Author Topic: Cincinnati: Wasson Way Trail  (Read 22450 times)

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Offline jjakucyk

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Re: Cincinnati: Wasson Way Trail
« Reply #140 on: May 18, 2017, 07:06:41 PM »
The only explanation I can find is that they want to make it wide enough to install benches so people can sit and watch the nonexistent traffic below.  That seems like a colossal waste of money that could be better spent where needed on things like the crossings at Madison/Edwards or any number of other things.  It's already a wide bridge (cited as 29') which is more than enough for them to do what they want without rebuilding it.  Why it was made big enough for double tracks with abutments large enough for a three-track overpass I have no idea.  Jake, was this ever a possible alternate route for the subway?  It was only built in 1929. 

The Marburg overpass was pretty well kaput, or at least its deck was, and it's been scheduled for replacement for a while now. 

Online jmecklenborg

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Re: Cincinnati: Wasson Way Trail
« Reply #141 on: May 18, 2017, 09:09:39 PM »
No the original rapid transit loop plan never had anything to do with this branch line.  In fact it would have passed beneath it in the exact spot and along the same way that I-71 does. 

Some people get confused when looking at the later-1920s map you see floating around more often than the original plan.  That's when the president of Cincinnati Milacron was appointed a Rapid Transit Commissioner and got the whole loop plan tossed in favor of a scheme that would have seen the line start and end at Madison Rd. in Oakley, almost right in front of his property.  They bought all of the property they needed to make it happen, with the rapid transit tracks paralleling the south side of the B&O mainline from Norwood eastward.  So that means the never-built eastern half of the loop would have paralleled Duck Creek north of Smith Rd., but instead of turning west to complete the loop in Norwood Waterworks Park, it would have turned east.  I'm not sure if they planned to build four parallel rapid transit tracks there or do a flying crossover and just use two.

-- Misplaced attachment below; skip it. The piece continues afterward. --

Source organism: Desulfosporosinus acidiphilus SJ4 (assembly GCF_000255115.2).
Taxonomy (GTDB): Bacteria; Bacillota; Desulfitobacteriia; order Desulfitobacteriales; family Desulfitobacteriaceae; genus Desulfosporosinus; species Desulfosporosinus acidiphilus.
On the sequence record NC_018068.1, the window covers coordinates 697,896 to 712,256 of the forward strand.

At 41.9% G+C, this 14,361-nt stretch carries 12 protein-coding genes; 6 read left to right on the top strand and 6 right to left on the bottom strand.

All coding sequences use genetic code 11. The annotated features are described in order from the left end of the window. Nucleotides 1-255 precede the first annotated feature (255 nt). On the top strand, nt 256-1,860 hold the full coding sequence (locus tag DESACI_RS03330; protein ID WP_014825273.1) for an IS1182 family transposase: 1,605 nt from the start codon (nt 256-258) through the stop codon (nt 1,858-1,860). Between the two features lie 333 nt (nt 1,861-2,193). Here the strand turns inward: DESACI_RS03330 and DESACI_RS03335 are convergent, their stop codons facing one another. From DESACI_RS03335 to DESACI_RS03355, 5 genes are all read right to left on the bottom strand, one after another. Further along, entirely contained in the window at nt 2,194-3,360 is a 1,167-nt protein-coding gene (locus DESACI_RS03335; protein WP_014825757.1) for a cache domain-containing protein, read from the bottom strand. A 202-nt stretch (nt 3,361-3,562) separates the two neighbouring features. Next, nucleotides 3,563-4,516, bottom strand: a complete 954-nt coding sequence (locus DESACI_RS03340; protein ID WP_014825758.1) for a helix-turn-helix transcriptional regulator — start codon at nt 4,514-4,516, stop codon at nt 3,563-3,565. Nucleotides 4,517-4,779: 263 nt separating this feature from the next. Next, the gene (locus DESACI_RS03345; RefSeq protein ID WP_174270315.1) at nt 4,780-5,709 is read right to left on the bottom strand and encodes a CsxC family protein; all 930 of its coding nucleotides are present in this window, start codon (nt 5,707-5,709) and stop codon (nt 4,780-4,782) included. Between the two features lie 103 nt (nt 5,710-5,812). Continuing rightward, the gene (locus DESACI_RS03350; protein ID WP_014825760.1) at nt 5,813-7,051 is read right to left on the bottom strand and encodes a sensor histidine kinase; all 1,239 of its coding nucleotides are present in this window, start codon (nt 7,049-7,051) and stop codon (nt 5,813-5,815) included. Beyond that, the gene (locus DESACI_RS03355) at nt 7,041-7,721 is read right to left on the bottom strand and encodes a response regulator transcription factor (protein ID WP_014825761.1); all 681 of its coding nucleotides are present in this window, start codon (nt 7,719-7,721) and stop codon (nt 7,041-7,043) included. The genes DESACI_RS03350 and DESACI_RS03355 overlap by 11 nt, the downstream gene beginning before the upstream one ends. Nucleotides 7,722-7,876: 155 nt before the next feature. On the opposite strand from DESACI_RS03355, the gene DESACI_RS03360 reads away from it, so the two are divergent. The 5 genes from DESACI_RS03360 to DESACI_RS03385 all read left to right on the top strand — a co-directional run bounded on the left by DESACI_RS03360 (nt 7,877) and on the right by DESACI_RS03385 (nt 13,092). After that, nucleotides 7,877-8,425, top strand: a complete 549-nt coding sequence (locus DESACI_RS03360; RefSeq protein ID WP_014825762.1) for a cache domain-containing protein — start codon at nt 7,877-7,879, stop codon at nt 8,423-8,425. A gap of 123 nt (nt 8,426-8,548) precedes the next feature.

I ran out of time to really look into all of that when I was writing the book so I left it out.  But it's pretty obvious that if it had come to pass it would have set up Oakley as the region's #2 area and a possible challenger to Downtown Cincinnati for offices and shopping in the long-term.  That line with 2x service could of course been extended further along the B&O or really anywhere else in that area.   



Online taestell

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Re: Cincinnati: Wasson Way Trail
« Reply #142 on: May 18, 2017, 09:13:22 PM »
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Offline seicer

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Re: Cincinnati: Wasson Way Trail
« Reply #143 on: May 19, 2017, 08:59:33 AM »
Shedding more light on this (and to follow up with you @jjakucyk from last night), could the overpass have been built for a small yard never built for Cincinnati Builders Supply and Hyde Park Lumber? (Via https://historicaerials.com/location/39.145862940909964/-84.44850862026215/1956/18) The trestle over Duck Creek to the immediate west only has one track.

The Sanborn map (http://digital.cincinnatilibrary.org/cdm/ref/collection/p16998coll9/id/4240) also makes no indication of any big plans.
« Last Edit: May 19, 2017, 09:03:36 AM by seicer »

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